NEW DELHI: Ashwini Upadhyay, a noted lawyer of the Supreme Court of India, writes letter to Narendra Modi. In his letter, he reminded PM Modi on his acknowledgment to reduce the pendency of the cases along with other pertinent issues in the country. Ashwini Upadhyay says further that “it is unfortunate that centre has not taken any concreate action till now to reduce the pendency. Also, the increase of the retirement ages of the Judges didn’t take place.
Highlighting the importance of the same, he states in his letter – “It is necessary to state that the Bill, to increase the retirement age of judges of High Courts, was introduced in 2010 but lapsed in 2014 due to dissolution of Lok Sabha. It is also necessary to state that on 22.6.2019, the then CJI Ranjan Gogoi also wrote a letter to increase the retirement age of High Court judges to 65 years”.
The excerpts of the letter is as under-
I hope this letter finds you well at this time of COVID-19. I wish to remind you that on 25.10.2009, at the Conference of Chief Justices and Chief Ministers, the Members of the Supreme Court, High Courts, Ministry of Law, BCI and faculty of Law Institutes gathered for “National Consultation for Strengthening the Judiciary towards Reducing Pendency and Delays”. And, the then PM agreed to reduce the pendency from 15 to 3 years. However, it is very unfortunate that Centre has neither taken appropriate steps to reduce the pendency nor to increase the retirement age of Judges. It is necessary to state that the Bill, to increase the retirement age of judges of High Courts, was introduced in 2010 but lapsed in 2014 due to dissolution of Loksabha. It is also necessary to state that on 22.6.2019, the then CJI Sh. Ranjan Gogoi also wrote a letter to increase the retirement age of High Court judges to 65 years.
The injury caused to citizens is extremely large because due to early retirement, fine and competent advocates are not willing to become judges of the Higher Courts. Therefore, the rule of law guaranteed under Article 14 and right to speedy justice, guaranteed under Article 21 is being brazenly offended. I also submit that to maintain the autonomy of High Courts, the Centre must take steps to make the retirement age for High Courts – Supreme Court Judges uniform. If there is uniformity in retirement age, Judges of the High Court will discharge judicial work more independently and without any expectation to move the Supreme Court. Also, to minimize the apprehension of subordination between the Supreme Court and High Courts, it is appropriate to equate the retirement age of High Court Judge’s with Supreme Court judges.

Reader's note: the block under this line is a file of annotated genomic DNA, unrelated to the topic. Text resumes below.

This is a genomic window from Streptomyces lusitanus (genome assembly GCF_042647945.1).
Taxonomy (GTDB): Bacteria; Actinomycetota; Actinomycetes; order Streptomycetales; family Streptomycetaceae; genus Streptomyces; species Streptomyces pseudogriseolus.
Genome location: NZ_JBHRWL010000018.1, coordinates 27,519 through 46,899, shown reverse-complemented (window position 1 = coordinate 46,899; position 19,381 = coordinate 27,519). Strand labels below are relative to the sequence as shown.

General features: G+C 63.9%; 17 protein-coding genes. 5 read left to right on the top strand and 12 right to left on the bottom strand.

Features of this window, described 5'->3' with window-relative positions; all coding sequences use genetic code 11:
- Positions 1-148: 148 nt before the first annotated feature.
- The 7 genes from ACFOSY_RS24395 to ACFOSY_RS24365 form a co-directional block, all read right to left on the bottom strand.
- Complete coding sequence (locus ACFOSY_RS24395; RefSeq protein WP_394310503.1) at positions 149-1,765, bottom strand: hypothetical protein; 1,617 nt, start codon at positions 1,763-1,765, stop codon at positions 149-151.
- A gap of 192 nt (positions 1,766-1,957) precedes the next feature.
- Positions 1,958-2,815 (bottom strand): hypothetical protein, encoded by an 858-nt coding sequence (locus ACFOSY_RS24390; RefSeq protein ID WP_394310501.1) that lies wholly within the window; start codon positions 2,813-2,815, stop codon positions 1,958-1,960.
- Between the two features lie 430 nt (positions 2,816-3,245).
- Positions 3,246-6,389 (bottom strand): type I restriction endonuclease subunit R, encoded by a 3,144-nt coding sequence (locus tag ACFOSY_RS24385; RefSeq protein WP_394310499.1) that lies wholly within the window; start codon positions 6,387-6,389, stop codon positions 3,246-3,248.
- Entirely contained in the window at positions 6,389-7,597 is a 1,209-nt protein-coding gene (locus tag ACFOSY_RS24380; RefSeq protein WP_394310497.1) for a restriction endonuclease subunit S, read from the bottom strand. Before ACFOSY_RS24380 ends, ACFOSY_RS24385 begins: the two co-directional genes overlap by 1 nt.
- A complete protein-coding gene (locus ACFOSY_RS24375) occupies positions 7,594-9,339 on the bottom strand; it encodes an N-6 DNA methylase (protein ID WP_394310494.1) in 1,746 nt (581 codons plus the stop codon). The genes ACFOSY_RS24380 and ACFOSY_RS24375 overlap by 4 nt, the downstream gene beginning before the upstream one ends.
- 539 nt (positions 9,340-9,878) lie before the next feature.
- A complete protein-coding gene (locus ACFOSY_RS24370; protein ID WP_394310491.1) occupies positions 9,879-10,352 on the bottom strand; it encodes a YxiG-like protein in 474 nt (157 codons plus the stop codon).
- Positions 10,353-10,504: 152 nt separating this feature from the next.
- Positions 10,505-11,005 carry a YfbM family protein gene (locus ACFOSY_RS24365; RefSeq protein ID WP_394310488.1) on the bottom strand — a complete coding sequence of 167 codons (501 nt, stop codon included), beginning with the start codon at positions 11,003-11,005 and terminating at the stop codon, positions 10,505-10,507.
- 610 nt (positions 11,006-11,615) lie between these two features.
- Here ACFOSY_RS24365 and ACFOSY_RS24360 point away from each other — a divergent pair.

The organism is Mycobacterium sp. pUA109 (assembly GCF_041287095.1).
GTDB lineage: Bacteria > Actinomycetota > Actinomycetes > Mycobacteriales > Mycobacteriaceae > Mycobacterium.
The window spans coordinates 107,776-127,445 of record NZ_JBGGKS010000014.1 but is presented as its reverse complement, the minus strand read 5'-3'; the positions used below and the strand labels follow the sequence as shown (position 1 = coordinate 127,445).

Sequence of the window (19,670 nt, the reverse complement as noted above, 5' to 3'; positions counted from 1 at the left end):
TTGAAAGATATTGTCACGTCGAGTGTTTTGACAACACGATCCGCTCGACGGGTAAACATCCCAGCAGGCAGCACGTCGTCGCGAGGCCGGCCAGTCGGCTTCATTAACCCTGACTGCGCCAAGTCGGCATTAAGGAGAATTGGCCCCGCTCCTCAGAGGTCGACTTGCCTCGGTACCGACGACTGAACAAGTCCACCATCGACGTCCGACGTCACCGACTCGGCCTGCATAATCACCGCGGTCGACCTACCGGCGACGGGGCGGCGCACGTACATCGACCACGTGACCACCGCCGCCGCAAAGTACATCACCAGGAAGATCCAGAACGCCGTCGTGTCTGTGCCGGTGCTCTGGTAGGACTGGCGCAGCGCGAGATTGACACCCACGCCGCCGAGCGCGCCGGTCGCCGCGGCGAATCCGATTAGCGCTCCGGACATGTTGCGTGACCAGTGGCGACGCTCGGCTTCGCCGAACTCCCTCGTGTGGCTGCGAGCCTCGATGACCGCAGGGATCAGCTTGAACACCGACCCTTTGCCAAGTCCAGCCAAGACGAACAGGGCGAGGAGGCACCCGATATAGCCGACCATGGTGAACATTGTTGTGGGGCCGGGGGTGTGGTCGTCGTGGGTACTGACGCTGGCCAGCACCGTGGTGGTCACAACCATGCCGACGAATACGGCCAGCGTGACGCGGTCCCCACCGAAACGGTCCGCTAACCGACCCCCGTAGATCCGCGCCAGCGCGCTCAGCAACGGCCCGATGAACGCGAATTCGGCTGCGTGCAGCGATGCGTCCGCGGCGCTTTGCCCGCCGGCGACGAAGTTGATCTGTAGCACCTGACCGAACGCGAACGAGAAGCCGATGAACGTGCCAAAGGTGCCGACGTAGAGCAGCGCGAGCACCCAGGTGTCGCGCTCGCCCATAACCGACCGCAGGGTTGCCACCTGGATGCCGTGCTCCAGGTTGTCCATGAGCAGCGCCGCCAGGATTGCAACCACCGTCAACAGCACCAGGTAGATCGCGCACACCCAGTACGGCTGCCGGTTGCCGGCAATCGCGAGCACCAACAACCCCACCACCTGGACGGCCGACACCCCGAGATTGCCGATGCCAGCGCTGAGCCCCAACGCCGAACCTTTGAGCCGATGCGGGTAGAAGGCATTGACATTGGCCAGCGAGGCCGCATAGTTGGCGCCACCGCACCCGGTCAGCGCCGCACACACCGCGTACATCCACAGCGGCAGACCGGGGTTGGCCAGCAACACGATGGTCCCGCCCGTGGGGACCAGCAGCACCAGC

The problem of delay in disposal of cases is not a new problem and has been in existence since longtime. But it has now acquired terrific proportions. Huge backlog has not only put the judicial system under strain but also has shaken the confidence of the people. Capable Lawyers don’t want to become judges of High Courts because instead of continuously giving valuable services to the nation, High Court Judges are compelled to retire at a very early age i.e., 62 years. The bench loses tremendous legal experience when Judges are forced to retire before their septuagenarian year and the Department Related Parliamentary Standing Committee on Personal, Public Grievances, Law and Justice has very correctly referred to the problem caused by early retirement of judges.